Hiring coaches was always hard; it grew harder because of the pandemic

November 19, 2021 — by Stephanie Sun

When junior Rosie Kline first heard that the girls’ water polo team would be undergoing another coaching change for the 2021-22 season, her initial feeling of disappointment quickly faded into resignation. 

Over the past three years, the team has had through four different coaches, each with varying levels of experience and different philosophies. 

“I think adaptation is a good skill to have, since coaches have a lot of different interpretations of how to play the game,” Kline said. “However, it’s frustrating when you really like your coach and then suddenly you get a new coach and that process keeps repeating every year.”

While the staff changes for water polo were under highly unusual circumstances following the death of boys’ and girls’ coach Jerome Chung in March 2021, it is common for some  teams, including girls’ basketball and girls’ volleyball, to undergo similar issues with constant leadership changes. Both have had three new coaches in the past three consecutive seasons. 

“I think it’s not the best to have different coaches every year because you don’t know how they’re going to act and how experienced they are,” said junior Emily Lu, a libero on the girls’ varsity volleyball team. “There’s always a period in the beginning of the season where you’re adjusting to the new coaching style.”

The frequent shifts in coaching mainly occur because of a hiring process in which coaches are committed to one season at a time, athletics director Rick Ellis said. “If the coach and myself both agree that moving on to the next season is a good thing, then we will keep them on. We want consistency that way,” Ellis said. 

The coach hiring process begins with candidates meeting with Ellis for an interview; later he checks references, a process similar to other jobs. 

Ellis looks for someone who has prior experience both playing and coaching the sport at a secondary school level. Ellis asks applicants without coaching experience about their personal experiences with the sport, leadership skills, team management and communication abilities. 

“Sometimes our questions revolve more around how they will manage a team, take care of discipline issues and communicate with parents,” Ellis said. “If [coaches] have those kinds of skills, we can work on the details.”

The next step in the process involves a newly hired coach taking human resource training sessions, getting CPR and first aid certifications, tuberculosis testing, fingerprinting and online classes regarding sexual harassment, among other hurdles. 

Generally, however, the trouble with coaches does not arise through the hiring process, but rather from the reality that there are few coaches available.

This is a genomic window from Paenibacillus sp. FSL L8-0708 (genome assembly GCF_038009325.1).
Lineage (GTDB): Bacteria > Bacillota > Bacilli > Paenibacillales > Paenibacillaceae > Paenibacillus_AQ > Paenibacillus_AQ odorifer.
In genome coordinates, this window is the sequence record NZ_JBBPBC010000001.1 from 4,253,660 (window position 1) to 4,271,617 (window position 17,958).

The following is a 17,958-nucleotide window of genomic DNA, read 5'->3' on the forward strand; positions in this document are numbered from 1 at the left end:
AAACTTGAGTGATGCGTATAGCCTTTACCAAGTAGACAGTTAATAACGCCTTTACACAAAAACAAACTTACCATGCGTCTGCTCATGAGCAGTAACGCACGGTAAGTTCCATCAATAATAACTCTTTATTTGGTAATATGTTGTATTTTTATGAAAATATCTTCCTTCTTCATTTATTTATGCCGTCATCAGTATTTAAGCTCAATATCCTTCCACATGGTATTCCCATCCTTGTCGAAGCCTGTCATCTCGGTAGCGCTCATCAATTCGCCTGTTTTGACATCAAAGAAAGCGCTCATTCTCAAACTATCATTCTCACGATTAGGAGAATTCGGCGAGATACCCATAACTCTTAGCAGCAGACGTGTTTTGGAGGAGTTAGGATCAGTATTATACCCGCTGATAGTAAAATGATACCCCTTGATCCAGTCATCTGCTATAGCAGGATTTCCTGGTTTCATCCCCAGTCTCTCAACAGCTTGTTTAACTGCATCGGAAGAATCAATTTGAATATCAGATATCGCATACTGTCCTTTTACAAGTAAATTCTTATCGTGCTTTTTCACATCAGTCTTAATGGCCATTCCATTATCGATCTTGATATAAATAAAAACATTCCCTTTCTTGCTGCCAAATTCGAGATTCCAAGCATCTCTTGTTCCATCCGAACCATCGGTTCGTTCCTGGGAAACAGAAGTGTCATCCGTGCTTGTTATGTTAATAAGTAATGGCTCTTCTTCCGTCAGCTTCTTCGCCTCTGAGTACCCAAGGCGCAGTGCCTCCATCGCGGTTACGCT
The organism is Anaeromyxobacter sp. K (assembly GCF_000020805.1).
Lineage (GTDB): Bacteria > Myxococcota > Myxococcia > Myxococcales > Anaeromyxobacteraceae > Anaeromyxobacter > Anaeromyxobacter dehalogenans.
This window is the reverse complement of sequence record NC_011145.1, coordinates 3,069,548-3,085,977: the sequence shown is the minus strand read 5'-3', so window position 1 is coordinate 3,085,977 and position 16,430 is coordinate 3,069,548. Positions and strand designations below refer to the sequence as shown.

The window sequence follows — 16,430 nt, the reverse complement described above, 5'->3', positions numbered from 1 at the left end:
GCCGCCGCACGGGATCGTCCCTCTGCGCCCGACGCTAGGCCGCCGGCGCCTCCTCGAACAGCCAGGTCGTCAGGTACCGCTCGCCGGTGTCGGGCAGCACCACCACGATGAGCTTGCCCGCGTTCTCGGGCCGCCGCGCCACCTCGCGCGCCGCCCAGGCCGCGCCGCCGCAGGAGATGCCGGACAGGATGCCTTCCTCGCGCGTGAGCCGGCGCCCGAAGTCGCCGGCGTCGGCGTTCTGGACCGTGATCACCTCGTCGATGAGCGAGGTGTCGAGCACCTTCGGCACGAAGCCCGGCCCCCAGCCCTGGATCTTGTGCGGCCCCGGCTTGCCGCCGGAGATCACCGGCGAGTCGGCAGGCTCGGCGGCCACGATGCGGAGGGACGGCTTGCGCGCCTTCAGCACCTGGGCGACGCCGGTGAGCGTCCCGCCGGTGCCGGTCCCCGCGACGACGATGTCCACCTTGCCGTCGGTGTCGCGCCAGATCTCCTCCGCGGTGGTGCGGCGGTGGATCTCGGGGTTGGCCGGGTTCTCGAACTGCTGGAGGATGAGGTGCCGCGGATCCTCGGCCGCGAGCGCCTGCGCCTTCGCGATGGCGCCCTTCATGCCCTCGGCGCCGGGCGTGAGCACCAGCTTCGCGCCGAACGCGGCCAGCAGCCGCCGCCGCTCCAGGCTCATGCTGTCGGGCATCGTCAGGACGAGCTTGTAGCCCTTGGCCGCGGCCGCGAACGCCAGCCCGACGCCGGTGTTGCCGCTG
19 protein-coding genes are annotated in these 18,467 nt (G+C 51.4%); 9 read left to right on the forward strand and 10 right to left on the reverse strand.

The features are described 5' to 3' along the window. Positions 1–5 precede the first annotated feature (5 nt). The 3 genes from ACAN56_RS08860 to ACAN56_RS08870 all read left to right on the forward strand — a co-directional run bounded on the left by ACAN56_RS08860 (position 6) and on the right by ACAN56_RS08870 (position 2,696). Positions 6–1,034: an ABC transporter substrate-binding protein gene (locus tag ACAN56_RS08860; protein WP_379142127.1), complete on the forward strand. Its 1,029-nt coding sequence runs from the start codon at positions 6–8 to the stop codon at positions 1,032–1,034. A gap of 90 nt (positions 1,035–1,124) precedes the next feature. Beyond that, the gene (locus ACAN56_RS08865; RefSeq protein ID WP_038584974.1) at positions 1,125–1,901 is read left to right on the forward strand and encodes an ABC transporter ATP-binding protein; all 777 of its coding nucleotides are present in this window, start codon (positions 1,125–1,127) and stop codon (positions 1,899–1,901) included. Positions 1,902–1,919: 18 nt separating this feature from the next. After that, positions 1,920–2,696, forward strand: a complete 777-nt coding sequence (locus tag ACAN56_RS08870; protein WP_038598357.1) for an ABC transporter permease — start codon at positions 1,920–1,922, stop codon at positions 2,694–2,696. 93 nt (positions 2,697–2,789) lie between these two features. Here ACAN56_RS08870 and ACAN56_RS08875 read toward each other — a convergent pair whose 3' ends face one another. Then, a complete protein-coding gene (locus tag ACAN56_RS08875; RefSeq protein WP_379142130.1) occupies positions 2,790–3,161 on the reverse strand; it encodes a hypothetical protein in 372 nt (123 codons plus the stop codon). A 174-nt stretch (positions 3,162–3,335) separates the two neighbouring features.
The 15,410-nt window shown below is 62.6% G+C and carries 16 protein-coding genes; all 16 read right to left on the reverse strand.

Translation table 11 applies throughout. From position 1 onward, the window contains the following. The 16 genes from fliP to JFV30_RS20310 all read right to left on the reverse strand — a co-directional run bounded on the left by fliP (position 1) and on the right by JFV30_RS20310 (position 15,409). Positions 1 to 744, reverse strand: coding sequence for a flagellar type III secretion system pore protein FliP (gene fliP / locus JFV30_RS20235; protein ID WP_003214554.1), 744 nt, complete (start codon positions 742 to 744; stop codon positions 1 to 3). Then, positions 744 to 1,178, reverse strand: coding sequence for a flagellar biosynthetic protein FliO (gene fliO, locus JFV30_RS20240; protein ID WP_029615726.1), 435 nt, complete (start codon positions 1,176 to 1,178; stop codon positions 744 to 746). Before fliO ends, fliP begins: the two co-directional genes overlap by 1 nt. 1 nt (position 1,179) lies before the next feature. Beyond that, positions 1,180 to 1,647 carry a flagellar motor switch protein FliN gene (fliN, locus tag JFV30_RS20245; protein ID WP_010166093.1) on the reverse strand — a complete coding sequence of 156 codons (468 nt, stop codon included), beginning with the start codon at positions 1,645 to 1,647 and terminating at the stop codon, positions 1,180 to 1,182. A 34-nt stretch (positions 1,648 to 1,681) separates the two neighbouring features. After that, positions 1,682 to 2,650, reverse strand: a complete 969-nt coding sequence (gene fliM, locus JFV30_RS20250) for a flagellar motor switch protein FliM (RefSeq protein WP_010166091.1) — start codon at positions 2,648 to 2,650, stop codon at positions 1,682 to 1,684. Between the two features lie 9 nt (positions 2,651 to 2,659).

“It’s difficult to find coaches,” Ellis said. “I think there might be a misconception in our community that there is an abundance of people who want to coach here, but in my 21 years here, that is not the case.”

According to Ellis, the search for coaches has been difficult, especially for coaches qualified to coach at the high school level. 

“We were able to hire new coaches fairly successfully, but we were lucky,” Ellis said. “There weren’t a lot of people at all who applied.” 

Another factor that contributes to coaching changes is the salary for coaches and the high living costs of the Bay Area. For example, the departure of girls’ basketball coach Jaclyn Brode was influenced by her JV coach moving out of the Bay Area and a job offer from Castilleja, a private school that offered a higher-paying position. 

The average salary for a new coach per sports season here ranges from $2,289 to $3,720 depending on the category the coaching position is designated to and their years of experience. The most experienced coaches in some sports  earn just over $5,000 in a season.

Additionally, the COVID-19 pandemic made hiring even more challenging, with more coaches departing in sports like girls’ volleyball, girls’ basketball and boys’ and girls’ water polo.

Despite the coaching departures following the pandemic, Ellis said the number of applicants remained relatively unchanged from previous years. Coaching applicants also vary based on the sport, with more popular sports like football, baseball and basketball having larger applicant pools in contrast with the small pool for less popular sports like lacrosse and water polo. 

Said Ellis: “We were lucky to find coach Michael Fleming [for water polo]. The other applicant was actually Mexico’s national coach, who was way overqualified for the position. I don’t think he was fully aware of the level he would be coaching at if he came here.” In terms of qualifications, coaches must have completed their high school education, but are not required to have any prior experience coaching the sport or even coaching at all. 

Due to these benchmark requirements, student athletes sometimes find themselves having different coaches with varying skill sets across multiple seasons, which leads to discouragement and discord among teams.

“I think our coaches from the past three seasons have been pretty inexperienced,” said Lu about her volleyball experience. “We have a strong team with experienced players and I don’t think we are reaching our full potential with these constant changes.”

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